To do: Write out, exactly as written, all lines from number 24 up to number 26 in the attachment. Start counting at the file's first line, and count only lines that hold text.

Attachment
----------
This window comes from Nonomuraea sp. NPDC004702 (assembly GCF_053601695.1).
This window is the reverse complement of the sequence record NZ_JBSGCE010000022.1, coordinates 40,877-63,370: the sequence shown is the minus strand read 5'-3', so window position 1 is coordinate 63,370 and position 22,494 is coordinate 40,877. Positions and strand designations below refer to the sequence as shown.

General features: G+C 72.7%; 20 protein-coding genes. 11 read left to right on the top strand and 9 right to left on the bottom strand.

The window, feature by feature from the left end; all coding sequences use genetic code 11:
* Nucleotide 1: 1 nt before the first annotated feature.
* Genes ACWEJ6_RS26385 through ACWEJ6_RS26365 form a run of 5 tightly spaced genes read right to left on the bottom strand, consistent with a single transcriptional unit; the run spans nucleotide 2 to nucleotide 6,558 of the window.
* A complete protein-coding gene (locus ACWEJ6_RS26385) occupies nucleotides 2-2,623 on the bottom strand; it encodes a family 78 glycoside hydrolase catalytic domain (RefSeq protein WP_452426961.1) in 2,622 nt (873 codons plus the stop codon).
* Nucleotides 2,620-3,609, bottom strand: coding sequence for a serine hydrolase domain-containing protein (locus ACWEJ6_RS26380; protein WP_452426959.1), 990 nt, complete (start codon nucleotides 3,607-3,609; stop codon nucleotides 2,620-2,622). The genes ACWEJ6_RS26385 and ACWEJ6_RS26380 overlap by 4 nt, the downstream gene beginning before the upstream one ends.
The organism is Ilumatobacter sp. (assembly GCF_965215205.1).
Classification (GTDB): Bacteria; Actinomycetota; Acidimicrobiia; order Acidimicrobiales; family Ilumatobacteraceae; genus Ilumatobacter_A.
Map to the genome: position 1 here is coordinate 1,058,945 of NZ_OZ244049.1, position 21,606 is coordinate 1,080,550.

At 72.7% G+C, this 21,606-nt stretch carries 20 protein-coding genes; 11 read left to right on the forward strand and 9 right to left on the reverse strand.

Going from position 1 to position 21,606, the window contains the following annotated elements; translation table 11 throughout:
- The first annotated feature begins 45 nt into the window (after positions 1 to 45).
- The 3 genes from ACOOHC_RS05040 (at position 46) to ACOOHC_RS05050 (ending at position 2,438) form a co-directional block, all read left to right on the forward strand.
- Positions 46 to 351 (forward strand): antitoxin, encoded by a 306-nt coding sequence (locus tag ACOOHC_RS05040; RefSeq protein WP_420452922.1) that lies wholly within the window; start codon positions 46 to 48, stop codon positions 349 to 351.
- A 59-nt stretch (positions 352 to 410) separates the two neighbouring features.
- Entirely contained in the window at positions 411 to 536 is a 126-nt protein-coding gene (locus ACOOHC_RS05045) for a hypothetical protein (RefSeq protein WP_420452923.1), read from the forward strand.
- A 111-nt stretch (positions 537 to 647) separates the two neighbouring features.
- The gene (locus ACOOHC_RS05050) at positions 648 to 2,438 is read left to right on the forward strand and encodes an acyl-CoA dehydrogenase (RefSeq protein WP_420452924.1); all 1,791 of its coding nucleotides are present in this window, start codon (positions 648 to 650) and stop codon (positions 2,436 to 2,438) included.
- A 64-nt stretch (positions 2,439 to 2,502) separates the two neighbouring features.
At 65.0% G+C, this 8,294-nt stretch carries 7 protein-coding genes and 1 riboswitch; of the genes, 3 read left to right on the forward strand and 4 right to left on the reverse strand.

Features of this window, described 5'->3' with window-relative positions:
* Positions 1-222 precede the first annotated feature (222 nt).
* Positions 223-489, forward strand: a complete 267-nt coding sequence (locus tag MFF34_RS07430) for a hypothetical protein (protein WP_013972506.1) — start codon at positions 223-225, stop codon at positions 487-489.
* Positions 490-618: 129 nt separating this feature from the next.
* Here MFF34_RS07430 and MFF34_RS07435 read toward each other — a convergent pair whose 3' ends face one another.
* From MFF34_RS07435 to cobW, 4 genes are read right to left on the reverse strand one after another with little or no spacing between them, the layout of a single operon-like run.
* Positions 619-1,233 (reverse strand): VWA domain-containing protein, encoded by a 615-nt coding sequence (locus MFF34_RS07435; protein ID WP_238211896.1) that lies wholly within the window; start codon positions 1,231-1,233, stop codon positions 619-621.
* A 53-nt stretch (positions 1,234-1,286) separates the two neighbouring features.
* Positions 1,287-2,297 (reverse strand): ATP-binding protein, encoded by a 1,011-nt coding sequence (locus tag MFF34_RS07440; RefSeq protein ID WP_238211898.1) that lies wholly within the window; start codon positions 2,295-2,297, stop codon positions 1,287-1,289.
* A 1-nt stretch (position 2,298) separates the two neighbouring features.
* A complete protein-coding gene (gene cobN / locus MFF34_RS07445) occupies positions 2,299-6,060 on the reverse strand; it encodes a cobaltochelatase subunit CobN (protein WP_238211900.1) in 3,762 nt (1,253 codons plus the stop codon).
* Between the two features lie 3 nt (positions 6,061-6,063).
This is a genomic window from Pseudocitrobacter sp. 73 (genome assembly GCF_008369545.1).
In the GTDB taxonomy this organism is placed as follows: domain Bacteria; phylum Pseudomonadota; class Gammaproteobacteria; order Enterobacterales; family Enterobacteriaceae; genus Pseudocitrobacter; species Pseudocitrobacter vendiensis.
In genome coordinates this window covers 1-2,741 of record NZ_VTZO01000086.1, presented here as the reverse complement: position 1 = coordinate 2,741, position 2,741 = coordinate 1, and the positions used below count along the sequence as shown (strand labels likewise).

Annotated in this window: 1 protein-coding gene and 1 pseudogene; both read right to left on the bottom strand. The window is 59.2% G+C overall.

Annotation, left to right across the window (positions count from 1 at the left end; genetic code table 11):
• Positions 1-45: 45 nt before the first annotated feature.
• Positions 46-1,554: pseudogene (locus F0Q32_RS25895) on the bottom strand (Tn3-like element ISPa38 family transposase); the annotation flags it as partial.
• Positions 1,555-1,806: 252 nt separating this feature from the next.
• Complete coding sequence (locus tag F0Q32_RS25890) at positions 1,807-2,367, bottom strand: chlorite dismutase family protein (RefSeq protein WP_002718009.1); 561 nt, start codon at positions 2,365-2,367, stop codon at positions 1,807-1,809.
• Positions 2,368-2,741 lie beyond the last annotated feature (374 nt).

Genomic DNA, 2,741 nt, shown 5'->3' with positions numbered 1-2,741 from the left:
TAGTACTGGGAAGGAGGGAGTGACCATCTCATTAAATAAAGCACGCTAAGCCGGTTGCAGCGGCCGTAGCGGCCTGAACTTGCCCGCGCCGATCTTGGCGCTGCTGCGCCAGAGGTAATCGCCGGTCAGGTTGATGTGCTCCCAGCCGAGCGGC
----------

* Positions 1-222 precede the first annotated feature (222 nt).
* Positions 223-489, forward strand: a complete 267-nt coding sequence (locus tag MFF34_RS07430) for a hypothetical protein (protein WP_013972506.1) — start codon at positions 223-225, stop codon at positions 487-489.
* Positions 490-618: 129 nt separating this feature from the next.